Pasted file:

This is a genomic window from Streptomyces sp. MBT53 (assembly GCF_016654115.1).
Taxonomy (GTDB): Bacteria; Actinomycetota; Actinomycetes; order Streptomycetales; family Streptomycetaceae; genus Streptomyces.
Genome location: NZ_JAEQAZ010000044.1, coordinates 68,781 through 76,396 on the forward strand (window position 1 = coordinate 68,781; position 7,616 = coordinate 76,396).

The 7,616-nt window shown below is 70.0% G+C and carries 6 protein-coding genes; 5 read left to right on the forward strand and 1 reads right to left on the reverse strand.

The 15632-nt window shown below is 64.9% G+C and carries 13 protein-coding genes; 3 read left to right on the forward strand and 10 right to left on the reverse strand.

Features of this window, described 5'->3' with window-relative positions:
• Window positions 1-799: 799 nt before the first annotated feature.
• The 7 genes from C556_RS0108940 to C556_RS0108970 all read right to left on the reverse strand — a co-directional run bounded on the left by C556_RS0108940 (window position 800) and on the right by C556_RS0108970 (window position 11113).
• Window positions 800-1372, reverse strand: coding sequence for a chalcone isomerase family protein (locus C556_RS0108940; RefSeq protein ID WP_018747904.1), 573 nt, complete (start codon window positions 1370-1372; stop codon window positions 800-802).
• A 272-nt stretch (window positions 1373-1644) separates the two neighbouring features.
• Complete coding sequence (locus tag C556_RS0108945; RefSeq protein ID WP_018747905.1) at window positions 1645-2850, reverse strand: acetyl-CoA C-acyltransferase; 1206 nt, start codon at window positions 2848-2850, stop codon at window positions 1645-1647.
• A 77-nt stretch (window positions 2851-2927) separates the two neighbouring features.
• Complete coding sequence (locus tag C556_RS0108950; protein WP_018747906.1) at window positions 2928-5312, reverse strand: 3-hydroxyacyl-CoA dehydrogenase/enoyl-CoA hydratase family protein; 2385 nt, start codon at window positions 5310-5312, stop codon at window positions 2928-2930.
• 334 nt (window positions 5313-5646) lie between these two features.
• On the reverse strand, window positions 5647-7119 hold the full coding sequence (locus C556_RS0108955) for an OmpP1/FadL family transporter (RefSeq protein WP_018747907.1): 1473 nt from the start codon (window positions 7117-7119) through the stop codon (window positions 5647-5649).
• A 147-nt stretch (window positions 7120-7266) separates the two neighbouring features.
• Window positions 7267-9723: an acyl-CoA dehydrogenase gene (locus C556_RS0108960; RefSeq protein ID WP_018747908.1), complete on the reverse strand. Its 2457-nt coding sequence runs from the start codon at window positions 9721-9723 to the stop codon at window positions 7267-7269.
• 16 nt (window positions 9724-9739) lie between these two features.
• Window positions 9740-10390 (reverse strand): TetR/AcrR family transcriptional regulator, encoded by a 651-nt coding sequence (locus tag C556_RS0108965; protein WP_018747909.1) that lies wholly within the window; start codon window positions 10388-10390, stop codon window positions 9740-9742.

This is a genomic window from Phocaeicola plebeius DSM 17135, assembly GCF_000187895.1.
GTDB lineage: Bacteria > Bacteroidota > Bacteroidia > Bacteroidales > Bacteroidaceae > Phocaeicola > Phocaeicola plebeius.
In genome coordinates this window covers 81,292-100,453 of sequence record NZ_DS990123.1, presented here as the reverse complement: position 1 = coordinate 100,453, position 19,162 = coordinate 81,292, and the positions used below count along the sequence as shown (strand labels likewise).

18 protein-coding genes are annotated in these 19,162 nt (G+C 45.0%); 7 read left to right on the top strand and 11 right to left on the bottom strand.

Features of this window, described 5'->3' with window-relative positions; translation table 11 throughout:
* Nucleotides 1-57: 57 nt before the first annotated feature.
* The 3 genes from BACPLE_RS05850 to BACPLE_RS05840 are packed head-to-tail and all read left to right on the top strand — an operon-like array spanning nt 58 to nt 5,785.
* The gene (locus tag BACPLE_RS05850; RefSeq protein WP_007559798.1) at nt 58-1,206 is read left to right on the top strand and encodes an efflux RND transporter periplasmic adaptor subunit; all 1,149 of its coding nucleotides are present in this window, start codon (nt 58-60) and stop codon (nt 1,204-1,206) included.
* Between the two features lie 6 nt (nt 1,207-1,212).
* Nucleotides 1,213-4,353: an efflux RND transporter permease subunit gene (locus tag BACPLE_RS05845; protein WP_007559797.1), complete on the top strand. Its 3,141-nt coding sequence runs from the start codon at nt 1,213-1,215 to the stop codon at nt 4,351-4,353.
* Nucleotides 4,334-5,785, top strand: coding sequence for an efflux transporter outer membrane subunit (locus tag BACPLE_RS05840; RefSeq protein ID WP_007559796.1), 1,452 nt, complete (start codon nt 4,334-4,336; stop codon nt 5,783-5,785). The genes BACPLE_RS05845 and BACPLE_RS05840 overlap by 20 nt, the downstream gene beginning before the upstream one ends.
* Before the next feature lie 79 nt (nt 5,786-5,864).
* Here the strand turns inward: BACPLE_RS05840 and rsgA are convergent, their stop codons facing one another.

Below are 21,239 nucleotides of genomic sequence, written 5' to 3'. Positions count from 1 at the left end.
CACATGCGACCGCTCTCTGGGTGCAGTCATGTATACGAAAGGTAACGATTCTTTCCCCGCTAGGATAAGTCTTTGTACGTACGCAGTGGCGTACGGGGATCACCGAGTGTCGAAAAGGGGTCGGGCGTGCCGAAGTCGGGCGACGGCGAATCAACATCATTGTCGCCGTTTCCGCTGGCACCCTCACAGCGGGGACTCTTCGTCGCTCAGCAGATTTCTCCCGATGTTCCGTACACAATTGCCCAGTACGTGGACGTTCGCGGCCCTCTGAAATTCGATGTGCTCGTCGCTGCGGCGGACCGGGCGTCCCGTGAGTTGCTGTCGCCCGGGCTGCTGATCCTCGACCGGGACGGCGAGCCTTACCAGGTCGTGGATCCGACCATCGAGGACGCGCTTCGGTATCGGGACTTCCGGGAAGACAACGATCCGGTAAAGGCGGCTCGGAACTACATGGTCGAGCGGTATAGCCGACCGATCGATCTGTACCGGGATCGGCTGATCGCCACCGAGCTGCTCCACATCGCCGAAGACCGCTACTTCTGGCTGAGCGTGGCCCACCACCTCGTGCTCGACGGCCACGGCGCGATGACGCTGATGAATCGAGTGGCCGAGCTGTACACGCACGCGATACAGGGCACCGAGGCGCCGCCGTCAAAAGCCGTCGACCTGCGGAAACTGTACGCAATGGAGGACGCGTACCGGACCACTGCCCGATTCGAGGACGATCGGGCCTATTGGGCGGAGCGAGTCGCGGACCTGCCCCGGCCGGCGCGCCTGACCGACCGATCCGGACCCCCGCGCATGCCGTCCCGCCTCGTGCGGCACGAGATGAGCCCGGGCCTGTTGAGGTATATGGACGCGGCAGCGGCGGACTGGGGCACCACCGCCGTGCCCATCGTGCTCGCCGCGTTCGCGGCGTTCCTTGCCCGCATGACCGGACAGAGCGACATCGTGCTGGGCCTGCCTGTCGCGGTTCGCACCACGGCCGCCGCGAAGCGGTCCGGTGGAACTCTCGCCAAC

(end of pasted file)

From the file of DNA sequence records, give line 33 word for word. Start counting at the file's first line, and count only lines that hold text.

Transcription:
Below are 21,239 nucleotides of genomic sequence, written 5' to 3'. Positions count from 1 at the left end.